In this list
Coal | Electric Power | Natural Gas

UK gas, wind power generation constraint costs dip in December

Commodities | Energy | Electric Power | Renewables | Natural Gas

Hydrogen: Beyond the Hype

Electric Power

Platts Forward Curves – Gas and Power

Coronavirus | Coal | Coking Coal

Singapore Coking Coal Conference 2021

Natural Gas | Natural Gas (North American)

House panel pounds Cheniere, FERC on delay restoring farmland after pipe construction

Electric Power | Emissions | Oil | Jet Fuel | Steel | Raw Materials

Commodity Tracker: 6 charts to watch this week

UK gas, wind power generation constraint costs dip in December


North-south bottleneck eases

2020 payments up 44% for gas

Full year payments up 84% for wind

London — UK gas plant assets earned GBP56.1 million ($77 million) in constraint payments in December, down 30% on November's record GBP80.2 million payout, National Grid data showed.

Not registered?

Receive daily email alerts, subscriber notes & personalize your experience.

Register Now

The balancing fees are paid by the electricity system operator to either constrain generation, or boost it in order to bring the system back into balance. The bulk of the fees are paid to gas plants for rebalancing, and wind plants for constraining output, but interconnectors and coal plants also benefit from the service.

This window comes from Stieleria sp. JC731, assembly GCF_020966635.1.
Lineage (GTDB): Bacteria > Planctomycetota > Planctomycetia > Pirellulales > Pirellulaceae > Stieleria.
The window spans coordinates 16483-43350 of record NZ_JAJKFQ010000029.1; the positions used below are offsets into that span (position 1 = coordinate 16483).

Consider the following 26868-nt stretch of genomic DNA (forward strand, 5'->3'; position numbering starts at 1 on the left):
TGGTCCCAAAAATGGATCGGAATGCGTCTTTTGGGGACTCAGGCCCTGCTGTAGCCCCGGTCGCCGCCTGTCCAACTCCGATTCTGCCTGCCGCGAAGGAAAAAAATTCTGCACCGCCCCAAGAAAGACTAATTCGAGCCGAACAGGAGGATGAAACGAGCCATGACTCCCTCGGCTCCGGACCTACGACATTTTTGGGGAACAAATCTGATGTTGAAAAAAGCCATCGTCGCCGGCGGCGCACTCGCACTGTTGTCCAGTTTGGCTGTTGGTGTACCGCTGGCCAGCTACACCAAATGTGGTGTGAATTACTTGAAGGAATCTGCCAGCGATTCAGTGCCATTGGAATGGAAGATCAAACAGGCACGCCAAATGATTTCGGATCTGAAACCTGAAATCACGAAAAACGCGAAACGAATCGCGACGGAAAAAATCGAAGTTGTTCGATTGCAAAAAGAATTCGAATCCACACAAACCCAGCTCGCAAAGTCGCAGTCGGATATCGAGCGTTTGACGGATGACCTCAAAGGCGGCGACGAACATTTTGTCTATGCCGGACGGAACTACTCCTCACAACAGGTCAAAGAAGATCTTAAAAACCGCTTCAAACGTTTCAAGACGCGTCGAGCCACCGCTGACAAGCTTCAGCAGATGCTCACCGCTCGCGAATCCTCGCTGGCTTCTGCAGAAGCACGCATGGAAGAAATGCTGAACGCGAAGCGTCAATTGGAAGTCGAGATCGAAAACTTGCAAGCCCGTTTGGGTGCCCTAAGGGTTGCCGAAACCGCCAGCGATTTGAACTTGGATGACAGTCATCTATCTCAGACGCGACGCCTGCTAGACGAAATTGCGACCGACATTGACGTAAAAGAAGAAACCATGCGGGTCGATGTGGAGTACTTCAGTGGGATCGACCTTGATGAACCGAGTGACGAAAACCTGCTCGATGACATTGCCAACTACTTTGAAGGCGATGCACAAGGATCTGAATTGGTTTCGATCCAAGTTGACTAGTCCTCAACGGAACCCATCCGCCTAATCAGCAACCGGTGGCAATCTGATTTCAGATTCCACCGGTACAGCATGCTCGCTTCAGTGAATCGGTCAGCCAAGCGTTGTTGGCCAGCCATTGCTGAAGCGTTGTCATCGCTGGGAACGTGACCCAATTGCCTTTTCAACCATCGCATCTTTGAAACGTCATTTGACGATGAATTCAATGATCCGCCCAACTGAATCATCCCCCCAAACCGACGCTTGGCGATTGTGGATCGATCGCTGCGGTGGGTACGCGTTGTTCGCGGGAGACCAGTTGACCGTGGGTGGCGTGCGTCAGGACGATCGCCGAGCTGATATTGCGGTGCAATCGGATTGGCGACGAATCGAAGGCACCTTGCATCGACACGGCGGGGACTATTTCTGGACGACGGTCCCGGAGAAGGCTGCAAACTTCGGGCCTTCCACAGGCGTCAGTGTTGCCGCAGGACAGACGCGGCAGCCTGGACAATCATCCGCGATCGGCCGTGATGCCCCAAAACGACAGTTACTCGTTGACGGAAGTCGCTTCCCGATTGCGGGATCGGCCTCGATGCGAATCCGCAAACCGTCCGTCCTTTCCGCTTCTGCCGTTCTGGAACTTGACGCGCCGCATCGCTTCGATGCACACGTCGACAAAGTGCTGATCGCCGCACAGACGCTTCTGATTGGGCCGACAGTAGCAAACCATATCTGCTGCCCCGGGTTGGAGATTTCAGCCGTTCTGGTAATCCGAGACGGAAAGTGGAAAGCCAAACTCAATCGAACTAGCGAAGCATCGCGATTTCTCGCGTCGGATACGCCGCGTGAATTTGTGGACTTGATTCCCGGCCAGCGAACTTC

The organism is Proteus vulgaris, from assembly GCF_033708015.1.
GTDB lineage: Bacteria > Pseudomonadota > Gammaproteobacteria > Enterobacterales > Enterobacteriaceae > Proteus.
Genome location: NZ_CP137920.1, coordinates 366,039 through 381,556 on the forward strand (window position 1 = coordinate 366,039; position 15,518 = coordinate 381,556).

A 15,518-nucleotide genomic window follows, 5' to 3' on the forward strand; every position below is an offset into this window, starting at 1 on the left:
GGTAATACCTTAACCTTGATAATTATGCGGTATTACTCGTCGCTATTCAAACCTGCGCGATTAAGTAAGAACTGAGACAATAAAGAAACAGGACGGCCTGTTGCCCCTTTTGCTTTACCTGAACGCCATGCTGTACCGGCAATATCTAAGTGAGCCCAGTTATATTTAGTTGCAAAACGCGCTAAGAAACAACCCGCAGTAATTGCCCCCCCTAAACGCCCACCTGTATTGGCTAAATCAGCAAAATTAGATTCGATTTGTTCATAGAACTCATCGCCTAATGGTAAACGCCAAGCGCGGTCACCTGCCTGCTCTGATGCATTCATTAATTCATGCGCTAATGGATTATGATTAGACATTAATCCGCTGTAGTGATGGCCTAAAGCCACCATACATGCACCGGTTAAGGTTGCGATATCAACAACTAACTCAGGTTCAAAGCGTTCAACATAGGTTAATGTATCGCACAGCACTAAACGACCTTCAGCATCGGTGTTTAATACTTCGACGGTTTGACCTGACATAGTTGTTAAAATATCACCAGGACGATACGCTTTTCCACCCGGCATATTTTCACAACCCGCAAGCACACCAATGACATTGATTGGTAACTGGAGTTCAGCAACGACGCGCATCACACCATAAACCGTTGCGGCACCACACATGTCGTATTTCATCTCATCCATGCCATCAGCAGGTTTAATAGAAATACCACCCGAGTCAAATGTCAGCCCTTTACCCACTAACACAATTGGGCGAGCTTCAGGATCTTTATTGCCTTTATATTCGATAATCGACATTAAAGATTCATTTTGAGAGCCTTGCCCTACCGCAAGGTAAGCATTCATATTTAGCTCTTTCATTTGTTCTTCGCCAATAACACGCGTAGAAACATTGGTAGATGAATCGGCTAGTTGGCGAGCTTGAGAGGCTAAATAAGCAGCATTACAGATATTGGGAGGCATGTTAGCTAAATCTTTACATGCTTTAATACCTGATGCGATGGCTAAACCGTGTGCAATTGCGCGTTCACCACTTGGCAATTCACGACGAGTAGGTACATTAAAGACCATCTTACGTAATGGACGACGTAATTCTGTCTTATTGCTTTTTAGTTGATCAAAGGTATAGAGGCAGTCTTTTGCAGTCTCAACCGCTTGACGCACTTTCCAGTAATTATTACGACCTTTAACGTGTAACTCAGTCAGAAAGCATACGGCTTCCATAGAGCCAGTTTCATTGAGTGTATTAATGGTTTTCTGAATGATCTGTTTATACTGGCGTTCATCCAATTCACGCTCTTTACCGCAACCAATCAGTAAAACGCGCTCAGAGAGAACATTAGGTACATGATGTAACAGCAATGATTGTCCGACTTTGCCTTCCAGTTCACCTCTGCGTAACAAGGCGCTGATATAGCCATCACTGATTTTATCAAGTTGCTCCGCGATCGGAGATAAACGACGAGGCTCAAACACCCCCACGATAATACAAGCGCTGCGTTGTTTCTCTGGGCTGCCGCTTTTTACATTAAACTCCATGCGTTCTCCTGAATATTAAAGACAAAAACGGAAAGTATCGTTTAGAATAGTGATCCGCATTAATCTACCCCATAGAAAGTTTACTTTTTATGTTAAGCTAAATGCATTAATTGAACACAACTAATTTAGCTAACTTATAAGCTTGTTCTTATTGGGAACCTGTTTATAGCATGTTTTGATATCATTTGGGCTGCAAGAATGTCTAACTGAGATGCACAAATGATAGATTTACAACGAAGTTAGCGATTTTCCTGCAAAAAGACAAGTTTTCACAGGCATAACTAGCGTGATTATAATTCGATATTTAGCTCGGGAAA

November had been an exceptional month because of a 2 GW north-south transmission capacity reduction, exacerbating the bottleneck between wind-rich Scotland and loads centers in England.

With the reduction lifted, wind constraint payments in December of GBP20.12 million were down nearly 60% month on month, the data showed.

Full year 2020 constraint payments to gas plants of GBP642 million were up 44% year on year, while those to wind were up 84% to GBP240 million.

Total UK balancing costs (including the full array of services National Grid contracts to guarantee the lights stay on) amounted to GBP1.789 billion in 2020 compared with GBP1.198 billion for 2019 -- a 49% rise.

The costs translated into an average balancing charge on consumer bills of GBP4.12/MWh for December, compared with a year-ahead forecast for the month of GBP2.65/MWh.

The reasons for the increased costs last year are well-documented, and include: unpredictable, often very low power demand due to coronavirus lockdowns; the long-term loss of inertia due to coal plant closures; and the unexpected failure of Calon Energy, taking large CCGT gas plants out of the market ahead of the winter peak period.